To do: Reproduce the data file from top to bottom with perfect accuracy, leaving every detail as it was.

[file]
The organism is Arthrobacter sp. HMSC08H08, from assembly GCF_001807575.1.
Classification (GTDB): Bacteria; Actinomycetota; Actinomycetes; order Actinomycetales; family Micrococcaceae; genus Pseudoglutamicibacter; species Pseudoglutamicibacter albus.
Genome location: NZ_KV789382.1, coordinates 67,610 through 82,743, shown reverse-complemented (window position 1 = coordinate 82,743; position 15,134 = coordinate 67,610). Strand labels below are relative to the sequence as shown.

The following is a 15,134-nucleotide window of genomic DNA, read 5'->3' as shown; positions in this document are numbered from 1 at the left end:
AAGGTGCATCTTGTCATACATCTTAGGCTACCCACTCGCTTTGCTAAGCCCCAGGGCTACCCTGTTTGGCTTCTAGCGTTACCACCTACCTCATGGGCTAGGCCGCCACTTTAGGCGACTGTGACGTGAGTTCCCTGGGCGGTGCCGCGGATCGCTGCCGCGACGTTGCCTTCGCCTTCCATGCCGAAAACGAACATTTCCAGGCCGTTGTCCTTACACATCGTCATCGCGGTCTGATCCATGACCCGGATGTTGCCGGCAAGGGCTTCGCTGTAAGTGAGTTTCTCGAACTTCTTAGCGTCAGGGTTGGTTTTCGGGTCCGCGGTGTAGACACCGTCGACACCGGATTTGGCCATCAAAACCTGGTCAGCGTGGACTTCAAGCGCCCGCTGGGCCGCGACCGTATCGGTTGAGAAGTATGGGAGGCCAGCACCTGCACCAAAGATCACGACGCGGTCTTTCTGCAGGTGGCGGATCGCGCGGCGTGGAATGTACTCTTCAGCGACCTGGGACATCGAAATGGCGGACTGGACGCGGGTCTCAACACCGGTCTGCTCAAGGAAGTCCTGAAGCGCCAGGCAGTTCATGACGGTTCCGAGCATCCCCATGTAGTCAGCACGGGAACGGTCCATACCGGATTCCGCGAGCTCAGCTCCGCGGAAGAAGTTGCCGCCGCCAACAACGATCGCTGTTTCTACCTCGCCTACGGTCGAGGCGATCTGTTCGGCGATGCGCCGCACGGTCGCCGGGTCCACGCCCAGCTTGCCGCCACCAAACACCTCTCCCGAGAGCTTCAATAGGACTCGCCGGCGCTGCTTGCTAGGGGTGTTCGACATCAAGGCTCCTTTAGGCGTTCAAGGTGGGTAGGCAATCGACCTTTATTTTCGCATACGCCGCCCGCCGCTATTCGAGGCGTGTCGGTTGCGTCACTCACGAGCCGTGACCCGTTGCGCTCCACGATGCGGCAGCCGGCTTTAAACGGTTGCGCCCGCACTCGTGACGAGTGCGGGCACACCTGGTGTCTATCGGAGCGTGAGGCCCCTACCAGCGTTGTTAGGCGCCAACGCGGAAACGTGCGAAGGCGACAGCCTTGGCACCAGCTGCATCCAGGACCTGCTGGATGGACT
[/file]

The organism is Arthrobacter sp. HMSC08H08, from assembly GCF_001807575.1.
Classification (GTDB): Bacteria; Actinomycetota; Actinomycetes; order Actinomycetales; family Micrococcaceae; genus Pseudoglutamicibacter; species Pseudoglutamicibacter albus.
Genome location: NZ_KV789382.1, coordinates 67,610 through 82,743, shown reverse-complemented (window position 1 = coordinate 82,743; position 15,134 = coordinate 67,610). Strand labels below are relative to the sequence as shown.

The following is a 15,134-nucleotide window of genomic DNA, read 5'->3' as shown; positions in this document are numbered from 1 at the left end:
AAGGTGCATCTTGTCATACATCTTAGGCTACCCACTCGCTTTGCTAAGCCCCAGGGCTACCCTGTTTGGCTTCTAGCGTTACCACCTACCTCATGGGCTAGGCCGCCACTTTAGGCGACTGTGACGTGAGTTCCCTGGGCGGTGCCGCGGATCGCTGCCGCGACGTTGCCTTCGCCTTCCATGCCGAAAACGAACATTTCCAGGCCGTTGTCCTTACACATCGTCATCGCGGTCTGATCCATGACCCGGATGTTGCCGGCAAGGGCTTCGCTGTAAGTGAGTTTCTCGAACTTCTTAGCGTCAGGGTTGGTTTTCGGGTCCGCGGTGTAGACACCGTCGACACCGGATTTGGCCATCAAAACCTGGTCAGCGTGGACTTCAAGCGCCCGCTGGGCCGCGACCGTATCGGTTGAGAAGTATGGGAGGCCAGCACCTGCACCAAAGATCACGACGCGGTCTTTCTGCAGGTGGCGGATCGCGCGGCGTGGAATGTACTCTTCAGCGACCTGGGACATCGAAATGGCGGACTGGACGCGGGTCTCAACACCGGTCTGCTCAAGGAAGTCCTGAAGCGCCAGGCAGTTCATGACGGTTCCGAGCATCCCCATGTAGTCAGCACGGGAACGGTCCATACCGGATTCCGCGAGCTCAGCTCCGCGGAAGAAGTTGCCGCCGCCAACAACGATCGCTGTTTCTACCTCGCCTACGGTCGAGGCGATCTGTTCGGCGATGCGCCGCACGGTCGCCGGGTCCACGCCCAGCTTGCCGCCACCAAACACCTCTCCCGAGAGCTTCAATAGGACTCGCCGGCGCTGCTTGCTAGGGGTGTTCGACATCAAGGCTCCTTTAGGCGTTCAAGGTGGGTAGGCAATCGACCTTTATTTTCGCATACGCCGCCCGCCGCTATTCGAGGCGTGTCGGTTGCGTCACTCACGAGCCGTGACCCGTTGCGCTCCACGATGCGGCAGCCGGCTTTAAACGGTTGCGCCCGCACTCGTGACGAGTGCGGGCACACCTGGTGTCTATCGGAGCGTGAGGCCCCTACCAGCGTTGTTAGGCGCCAACGCGGAAACGTGCGAAGGCGACAGCCTTGGCACCAGCTGCATCCAGGACCTGCTGGATGGACT